• I had seen enough of Sveum(not personal) so I'm good with the change, but none on that list excite me. If I'm the Cubs I go after Girardi and Tanaka all out and worry about anything else whenever.

  • In reply to 44slug:

    The Yankees will probably end up with both of them.

  • In reply to Kodak11:


  • I like Ausmus after Girardi. As for Castro, his problems with Brenley were one thing that eliminates Brenley but Castro may be on thin ice with his relationships with managers (Quade and Sveum - however neither one was particularly good as a manager). If he has problems with the next manager he may no longer be a core piece for the future despite his potential.

  • In reply to pricewriter:

    I think Starlin may have turned the corner. Much of the stuff is usually handled in the minors, but he was rushed up. He is still a big plus, but a reminder not rush current top prospects.

  • In reply to pricewriter:

    It has never seemed to me that Castro had a problem with the managers. He has seemed respectful and if anything he listened too much to the hitting coaches this past year. For all the flack that he took from Sveum, I never heard him say anything negative about the manager.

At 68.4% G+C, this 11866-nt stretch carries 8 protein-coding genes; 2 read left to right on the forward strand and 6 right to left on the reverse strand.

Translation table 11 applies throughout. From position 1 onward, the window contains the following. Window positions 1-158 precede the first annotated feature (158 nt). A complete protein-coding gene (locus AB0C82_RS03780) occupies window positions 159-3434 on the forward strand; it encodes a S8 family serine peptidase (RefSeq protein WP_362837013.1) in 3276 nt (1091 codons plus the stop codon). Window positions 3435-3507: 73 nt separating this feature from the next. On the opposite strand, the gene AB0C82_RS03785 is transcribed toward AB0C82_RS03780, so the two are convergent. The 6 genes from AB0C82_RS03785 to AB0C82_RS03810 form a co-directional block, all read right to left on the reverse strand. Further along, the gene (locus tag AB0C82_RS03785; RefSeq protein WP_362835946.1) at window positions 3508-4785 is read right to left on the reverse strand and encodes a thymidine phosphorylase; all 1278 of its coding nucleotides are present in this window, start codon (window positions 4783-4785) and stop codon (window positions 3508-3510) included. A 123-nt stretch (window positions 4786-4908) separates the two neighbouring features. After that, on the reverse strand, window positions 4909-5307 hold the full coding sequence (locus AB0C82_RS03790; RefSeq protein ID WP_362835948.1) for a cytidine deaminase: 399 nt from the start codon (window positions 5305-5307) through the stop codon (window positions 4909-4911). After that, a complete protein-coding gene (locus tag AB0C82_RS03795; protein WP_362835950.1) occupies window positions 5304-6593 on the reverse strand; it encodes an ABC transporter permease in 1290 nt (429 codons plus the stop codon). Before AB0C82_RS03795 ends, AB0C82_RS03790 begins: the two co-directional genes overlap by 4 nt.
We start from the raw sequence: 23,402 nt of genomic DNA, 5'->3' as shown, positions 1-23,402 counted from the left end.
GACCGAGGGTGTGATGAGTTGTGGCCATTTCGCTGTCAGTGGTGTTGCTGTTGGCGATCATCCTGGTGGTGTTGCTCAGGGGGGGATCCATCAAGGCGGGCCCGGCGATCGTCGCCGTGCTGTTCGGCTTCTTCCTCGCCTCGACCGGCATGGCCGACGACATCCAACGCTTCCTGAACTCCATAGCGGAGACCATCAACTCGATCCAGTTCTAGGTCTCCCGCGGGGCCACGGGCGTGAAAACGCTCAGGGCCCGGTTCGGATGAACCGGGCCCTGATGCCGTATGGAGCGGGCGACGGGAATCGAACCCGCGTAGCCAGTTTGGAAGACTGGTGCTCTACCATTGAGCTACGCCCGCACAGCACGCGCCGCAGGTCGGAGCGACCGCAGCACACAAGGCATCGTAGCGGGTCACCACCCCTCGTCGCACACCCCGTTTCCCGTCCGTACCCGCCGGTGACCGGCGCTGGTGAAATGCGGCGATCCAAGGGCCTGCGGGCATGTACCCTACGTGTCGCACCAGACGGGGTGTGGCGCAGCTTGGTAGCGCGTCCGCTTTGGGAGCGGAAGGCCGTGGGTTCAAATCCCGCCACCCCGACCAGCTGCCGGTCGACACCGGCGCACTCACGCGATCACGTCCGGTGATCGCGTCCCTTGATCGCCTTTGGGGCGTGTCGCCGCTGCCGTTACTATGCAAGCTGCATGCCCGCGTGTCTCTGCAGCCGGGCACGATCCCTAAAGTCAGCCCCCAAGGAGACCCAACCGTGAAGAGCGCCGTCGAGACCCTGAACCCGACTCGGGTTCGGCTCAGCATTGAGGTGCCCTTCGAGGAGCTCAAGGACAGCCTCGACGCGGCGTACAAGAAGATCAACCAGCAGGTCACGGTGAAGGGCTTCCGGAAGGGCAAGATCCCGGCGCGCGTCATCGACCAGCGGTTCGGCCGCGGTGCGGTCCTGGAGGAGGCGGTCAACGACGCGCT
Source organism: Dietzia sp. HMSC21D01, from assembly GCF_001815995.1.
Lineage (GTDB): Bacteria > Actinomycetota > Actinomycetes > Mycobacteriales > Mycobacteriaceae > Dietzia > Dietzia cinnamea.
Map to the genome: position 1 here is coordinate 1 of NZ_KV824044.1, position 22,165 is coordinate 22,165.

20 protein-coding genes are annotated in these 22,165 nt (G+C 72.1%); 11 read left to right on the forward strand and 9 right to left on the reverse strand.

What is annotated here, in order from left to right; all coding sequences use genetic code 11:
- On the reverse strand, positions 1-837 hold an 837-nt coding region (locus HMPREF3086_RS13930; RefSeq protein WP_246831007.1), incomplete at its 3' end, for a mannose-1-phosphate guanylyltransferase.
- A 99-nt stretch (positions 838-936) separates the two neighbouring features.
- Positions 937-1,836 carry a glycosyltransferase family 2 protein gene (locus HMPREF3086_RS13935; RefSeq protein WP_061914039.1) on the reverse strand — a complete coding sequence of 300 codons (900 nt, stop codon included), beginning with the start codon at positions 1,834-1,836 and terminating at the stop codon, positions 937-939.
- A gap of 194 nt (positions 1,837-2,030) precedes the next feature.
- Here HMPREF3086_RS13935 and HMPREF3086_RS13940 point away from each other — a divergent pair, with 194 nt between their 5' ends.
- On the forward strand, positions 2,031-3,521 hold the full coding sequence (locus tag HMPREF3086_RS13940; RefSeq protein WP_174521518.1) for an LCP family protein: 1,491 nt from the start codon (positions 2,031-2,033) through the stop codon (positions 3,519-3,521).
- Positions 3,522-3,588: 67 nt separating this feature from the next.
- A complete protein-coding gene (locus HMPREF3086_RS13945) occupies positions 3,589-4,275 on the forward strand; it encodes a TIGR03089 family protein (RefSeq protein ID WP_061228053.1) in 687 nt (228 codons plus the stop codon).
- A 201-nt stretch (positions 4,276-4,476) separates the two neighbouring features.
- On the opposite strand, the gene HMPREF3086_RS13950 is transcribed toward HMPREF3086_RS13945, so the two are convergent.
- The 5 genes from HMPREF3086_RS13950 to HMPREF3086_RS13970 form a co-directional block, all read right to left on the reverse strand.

• In reply to les561:

    I agree there. Sometimes I think Castro's biggest problem is that he is actually too eager to please and listens to too many different people.

  • Wow I go on vacation for a week and the world blows up.
    OK , choice one is Girardi if he's available. Second choice is Acta and Third is Alomar.
    On top of the Cubs needing a new guy is the other teams in the running for a top managerial talent. IMHO the Nats are going to be the team we are competing with the most when it comes to the managerial hire. Like us they will be looking for the guy who is strong at development and who ill be with a young team for a long time.

  • In reply to carolinacub:

    I think that's more or less how I like it. I go back and forth with Alomar and Acta for the #2 spot.

  • In reply to John Arguello:

    I symbolically flipped a coin there. So who else do you see out there with management needs and how much is that going to impact our search?

  • In reply to carolinacub:

    I think whatever impact will come from other teams will be minimal. The Nationals are the biggest competitors and they reportedly want Girardi. Other than that, the Cubs will pretty much get who they want.